Pastoral Letter: Contributing "to a Richer Imagination That Can Lead to Peace" (March 27, 2002)

Pastoral Letter from UUA President William G. Sinkford 3/27/02

My dear friends,

In my previous pastoral letters to you and in recent sermons, I have referred to my deep belief that the proper religious response to the challenges of our times is to raise questions that call us to engage our consciences in the search for deeper truth. But sometimes the horror and tragedy of violence is so overwhelming that raising questions is not sufficient. The escalating levels of violence and reprisal between Israelis and Palestinians compel me to speak directly and unequivocally.

There must be an immediate cease-fire in the Middle East. The killing must stop. We cannot stand by as innocent women, men, and children are slaughtered by terrorist bombings and indiscriminate military retaliation.

There must be an immediate cease-fire in the Middle East. And then government leaders and religious people must find new ways of imagining what could be. The present headlong rush to kill and avenge makes it painfully clear that our imagination to date has been sadly inadequate.

There must be an immediate cease-fire in the Middle East. Only then can both parties in this ancient conflict step back from the violence and join with people of good will around the world to find the way to a Middle East where the state of Israel is confident in its security and the Palestinian people have not only their own state but also a sense that justice has won out.

Because the United States has such vast power, its role in pursuit of this vision will be crucial. Today I call upon our elected leaders to recognize that our old approach has failed and that we must adopt a balanced posture in which we live out equally strong commitments to the legitimate needs of both sides. U.S. policy to date has enabled the Israeli government to act in ways that no honestly religious person can condone.

Diplomacy is crucial; finding secure boundaries is crucial; establishing a Palestinian state as stable and grounded as Israel is crucial. But religious people are at war, each side demonizing and thus denying the full humanity of the other, so religious work is as crucial as diplomatic work. Today I also call on religious people everywhere to make a deeper commitment to helping the suffering Israeli and Palestinian peoples find peace in their souls as well as their nations. It is time for religious voices to makes themselves clearly heard about U.S. policy and in support of a global effort to end the violence.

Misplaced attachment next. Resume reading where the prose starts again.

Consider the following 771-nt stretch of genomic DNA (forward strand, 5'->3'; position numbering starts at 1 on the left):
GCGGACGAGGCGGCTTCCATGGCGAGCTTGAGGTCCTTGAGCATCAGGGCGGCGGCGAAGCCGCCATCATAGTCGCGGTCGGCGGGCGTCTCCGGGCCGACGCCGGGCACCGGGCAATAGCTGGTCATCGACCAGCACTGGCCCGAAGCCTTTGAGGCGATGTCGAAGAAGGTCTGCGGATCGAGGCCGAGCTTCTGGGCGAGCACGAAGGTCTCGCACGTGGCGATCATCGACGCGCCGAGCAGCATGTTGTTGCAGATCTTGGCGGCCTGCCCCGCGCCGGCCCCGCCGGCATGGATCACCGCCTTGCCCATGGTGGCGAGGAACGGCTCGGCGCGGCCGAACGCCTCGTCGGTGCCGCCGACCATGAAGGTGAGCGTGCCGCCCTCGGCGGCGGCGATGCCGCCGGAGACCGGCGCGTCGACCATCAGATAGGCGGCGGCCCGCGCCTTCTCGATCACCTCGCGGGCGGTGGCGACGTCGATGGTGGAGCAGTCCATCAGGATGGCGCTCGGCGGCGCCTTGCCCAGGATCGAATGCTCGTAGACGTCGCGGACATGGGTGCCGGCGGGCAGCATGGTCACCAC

We Unitarian Universalists are called to do all we can to help with this religious work and to contribute to a richer imagination that can lead to peace. We are called to this work by our hearts and consciences, and supported in it by General Assembly resolutions.

I call for our congregations to educate themselves on these issues and to engage in honest conversation, among ourselves and in interfaith settings, honoring the anxieties that make such honest conversation difficult - the wish to avoid the emotional strain that comes with disagreement, the need to acknowledge the reality of anti-Semitism, and the discomfort with our own nation's policies, especially regarding the export of arms that fuel the fighting.

For all their differences, the peoples of the Middle East know a common pain and live in a common fear. So let our conversations strive to articulate a common ground where trust can take root and drive out suffering and despair. I offer to you some suggestions for resources to start this mission, recognizing that these are but a handful among many.

A good place to begin is the Mitchell Report, a fact-finding committee's report on the Middle East conflict presented to President Bush. Informative materials are also available from Churches for Middle East Peace, a Washington-based program supported by the UUA as well as the American Friends Service Committee and other Christian denominations. The website for Jews for Peace in Palestine and Israel offers further resources on this issue. Another perspective is offered by the American Committee on Jerusalem .

And there are other ways to educate ourselves. On Monday, March 25, the UU Church of Silver Spring (MD) hosted a forum entitled "Towards Unity: Defining a New American Agenda for the Israel-Palestine Conflict" featuring Jewish and Muslim speakers who offered a variety of perspectives on the topic. For information on this forum and suggestions on how your congregation can do the same, please contact our minister in Silver Spring, the Rev. Elizabeth Lerner .

At the recent ministerial convocation in Birmingham, Alabama, 238 Unitarian Universalist ministers signed a petition urging a nonviolent resolution to this crisis. As president of our Association, I dedicate myself and my administration to joining with religious people everywhere who will commit to working toward a richer imagination on how to achieve peace. May the new imagination start now, within each of us. The killing must stop.

In faith,

William G. Sinkford
President, Unitarian Universalist Association